Slice of Life: One Test Too Many

(Slice of Life is a month-long writing challenge to write every day in March, with a focus on the small moments. It is hosted by Two Writing Teachers. This year, I’m going to pop in and out, but not write daily slices, as I did for the past ten years of Slice of Life. You write, too.)

There are days when there is nothing worse than the knowledge of an upcoming meeting. It sometimes means making sub plans, traveling, disrupting the flow of the day, harboring doubt about the reality of something tangible happening.

Yesterday, I am pleased to report, was not one of those days, as a group of elementary reading specialists and a few sixth grade classroom teachers (like myself) gathered with colleagues from our regional middle school to find some common ground on reading data that will help them to better understand incoming students (the ones we have in our classrooms right now).

The idea of the meeting began with our middle school colleagues asking that we administer a new reading assessment two times before the end of the year with our sixth graders, so they could collate data as they think about classes and programs and interventions. The challenge is that each of our elementary schools already does reading assessments, but not all the same ones. For example, we do both Benchmark Reading and have started using Fastbridge aReading. Others do others, although Benchmark is a common thread among some of us.

The school principal expertly running the meeting pushed back a bit on the idea of adding yet another reading assessment, urging the middle school colleagues to consider using what we already have. As the cordial discussion ensued, I found myself thinking: we need more meeting like this in our sprawling school district (five Prek-6 sending schools across a large geographic area, and one massive 7-12 regional middle/high school).

More meetings? What am I? Crazy?

But the conversations were insightful and the solutions were collaborative. We began to map out an action plan forward that will give our colleagues what they need for better understanding incoming students without burdening us, and more important, without adding yet another reading assessment to our students’ lives. An email update from the principal in my bin this morning pulled all of the ideas together into a thoughtful analysis.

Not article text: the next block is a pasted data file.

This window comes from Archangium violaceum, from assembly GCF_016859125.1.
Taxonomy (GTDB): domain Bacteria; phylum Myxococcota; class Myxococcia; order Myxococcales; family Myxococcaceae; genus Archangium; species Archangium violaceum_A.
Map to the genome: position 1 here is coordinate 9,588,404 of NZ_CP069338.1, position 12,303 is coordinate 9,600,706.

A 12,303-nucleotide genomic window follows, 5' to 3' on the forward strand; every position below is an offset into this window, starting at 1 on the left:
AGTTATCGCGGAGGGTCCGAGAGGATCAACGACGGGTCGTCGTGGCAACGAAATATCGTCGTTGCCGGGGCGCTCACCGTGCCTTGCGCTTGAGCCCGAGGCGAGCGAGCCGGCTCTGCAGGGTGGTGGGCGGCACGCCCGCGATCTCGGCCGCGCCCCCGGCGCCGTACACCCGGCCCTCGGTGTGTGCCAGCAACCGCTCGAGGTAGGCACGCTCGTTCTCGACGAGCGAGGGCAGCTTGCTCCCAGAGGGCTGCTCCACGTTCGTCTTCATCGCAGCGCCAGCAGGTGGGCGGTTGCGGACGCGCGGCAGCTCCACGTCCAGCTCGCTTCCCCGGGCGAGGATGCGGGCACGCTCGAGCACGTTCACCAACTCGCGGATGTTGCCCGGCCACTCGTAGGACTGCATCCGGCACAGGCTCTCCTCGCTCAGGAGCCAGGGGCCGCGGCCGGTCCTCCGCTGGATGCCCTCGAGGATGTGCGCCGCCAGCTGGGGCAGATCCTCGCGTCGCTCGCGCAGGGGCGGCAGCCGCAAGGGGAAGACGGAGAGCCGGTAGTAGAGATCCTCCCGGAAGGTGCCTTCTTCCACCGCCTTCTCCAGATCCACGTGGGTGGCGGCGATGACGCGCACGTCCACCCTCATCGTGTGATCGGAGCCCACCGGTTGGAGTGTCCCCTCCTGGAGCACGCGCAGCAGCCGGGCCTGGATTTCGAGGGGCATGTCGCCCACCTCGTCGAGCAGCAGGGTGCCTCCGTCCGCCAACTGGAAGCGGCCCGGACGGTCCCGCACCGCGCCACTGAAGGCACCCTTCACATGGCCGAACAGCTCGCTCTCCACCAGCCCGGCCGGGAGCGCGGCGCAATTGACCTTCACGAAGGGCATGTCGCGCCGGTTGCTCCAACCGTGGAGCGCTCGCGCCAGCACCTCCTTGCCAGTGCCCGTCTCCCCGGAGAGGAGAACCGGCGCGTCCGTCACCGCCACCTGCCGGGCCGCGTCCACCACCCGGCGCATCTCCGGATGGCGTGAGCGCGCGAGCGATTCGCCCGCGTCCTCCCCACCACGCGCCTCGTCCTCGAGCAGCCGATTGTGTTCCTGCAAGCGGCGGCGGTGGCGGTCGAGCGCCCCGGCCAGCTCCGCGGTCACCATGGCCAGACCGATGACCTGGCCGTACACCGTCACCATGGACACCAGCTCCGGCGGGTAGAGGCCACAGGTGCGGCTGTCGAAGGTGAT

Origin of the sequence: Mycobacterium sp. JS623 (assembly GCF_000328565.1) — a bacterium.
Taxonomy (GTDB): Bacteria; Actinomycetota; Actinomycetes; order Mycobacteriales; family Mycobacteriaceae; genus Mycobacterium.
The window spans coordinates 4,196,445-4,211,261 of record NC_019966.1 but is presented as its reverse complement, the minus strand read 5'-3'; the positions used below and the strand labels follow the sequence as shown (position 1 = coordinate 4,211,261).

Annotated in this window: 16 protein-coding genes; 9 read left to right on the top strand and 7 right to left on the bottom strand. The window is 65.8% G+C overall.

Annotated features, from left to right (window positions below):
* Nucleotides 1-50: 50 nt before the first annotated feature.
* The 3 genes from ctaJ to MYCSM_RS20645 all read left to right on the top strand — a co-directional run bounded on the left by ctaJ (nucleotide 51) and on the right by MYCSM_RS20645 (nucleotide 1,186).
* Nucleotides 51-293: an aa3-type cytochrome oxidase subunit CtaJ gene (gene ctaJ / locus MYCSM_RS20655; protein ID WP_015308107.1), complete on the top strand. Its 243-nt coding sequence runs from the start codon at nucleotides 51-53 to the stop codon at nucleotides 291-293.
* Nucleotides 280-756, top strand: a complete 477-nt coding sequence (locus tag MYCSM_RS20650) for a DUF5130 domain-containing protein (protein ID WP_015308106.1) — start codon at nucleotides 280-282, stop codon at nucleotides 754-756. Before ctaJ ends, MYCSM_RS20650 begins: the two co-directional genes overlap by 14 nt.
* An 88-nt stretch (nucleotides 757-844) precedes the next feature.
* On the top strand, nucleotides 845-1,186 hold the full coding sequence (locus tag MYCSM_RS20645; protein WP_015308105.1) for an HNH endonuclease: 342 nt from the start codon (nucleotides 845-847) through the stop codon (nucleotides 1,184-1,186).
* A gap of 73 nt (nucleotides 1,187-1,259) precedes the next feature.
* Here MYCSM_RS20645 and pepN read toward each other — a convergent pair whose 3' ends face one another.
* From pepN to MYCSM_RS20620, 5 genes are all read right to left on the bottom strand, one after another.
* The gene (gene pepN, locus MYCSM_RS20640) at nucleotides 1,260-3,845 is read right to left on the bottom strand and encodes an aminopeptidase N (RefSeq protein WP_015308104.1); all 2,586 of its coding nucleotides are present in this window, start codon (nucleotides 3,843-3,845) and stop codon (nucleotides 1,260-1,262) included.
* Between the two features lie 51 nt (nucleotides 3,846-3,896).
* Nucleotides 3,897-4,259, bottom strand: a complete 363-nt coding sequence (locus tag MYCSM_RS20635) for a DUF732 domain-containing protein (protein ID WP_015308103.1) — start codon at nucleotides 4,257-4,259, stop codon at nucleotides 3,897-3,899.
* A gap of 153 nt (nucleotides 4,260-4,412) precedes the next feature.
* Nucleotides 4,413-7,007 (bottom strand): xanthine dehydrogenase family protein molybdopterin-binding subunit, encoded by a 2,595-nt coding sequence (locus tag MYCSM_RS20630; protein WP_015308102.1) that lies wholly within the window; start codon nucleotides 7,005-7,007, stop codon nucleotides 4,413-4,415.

When a gathering like yesterday’s is productive, and the focus remains on what is best for our students — all of our students — it’s hard not to walk away without thinking: this is how we make progress — together, in collaboration.

Peace (meet, the act),

  1. As usual, Kevin, most of us share your perspective on meetings that often ask us to ponder, “How we can change the course of our classroom to meet some obscure objective or someone’s idea to notch a new hole in their own career belt. When a day of meeting is collaborative alone, that is success in my book. When you have a collaborative outcome, it is certainly a WIN for students and learninjg.

  2. Productive faculty meetings do sometimes sound like an oxymoron; glad you experienced an exception. Perhaps a note to all those involved, with a link to this post, might be in order so that it happens again?

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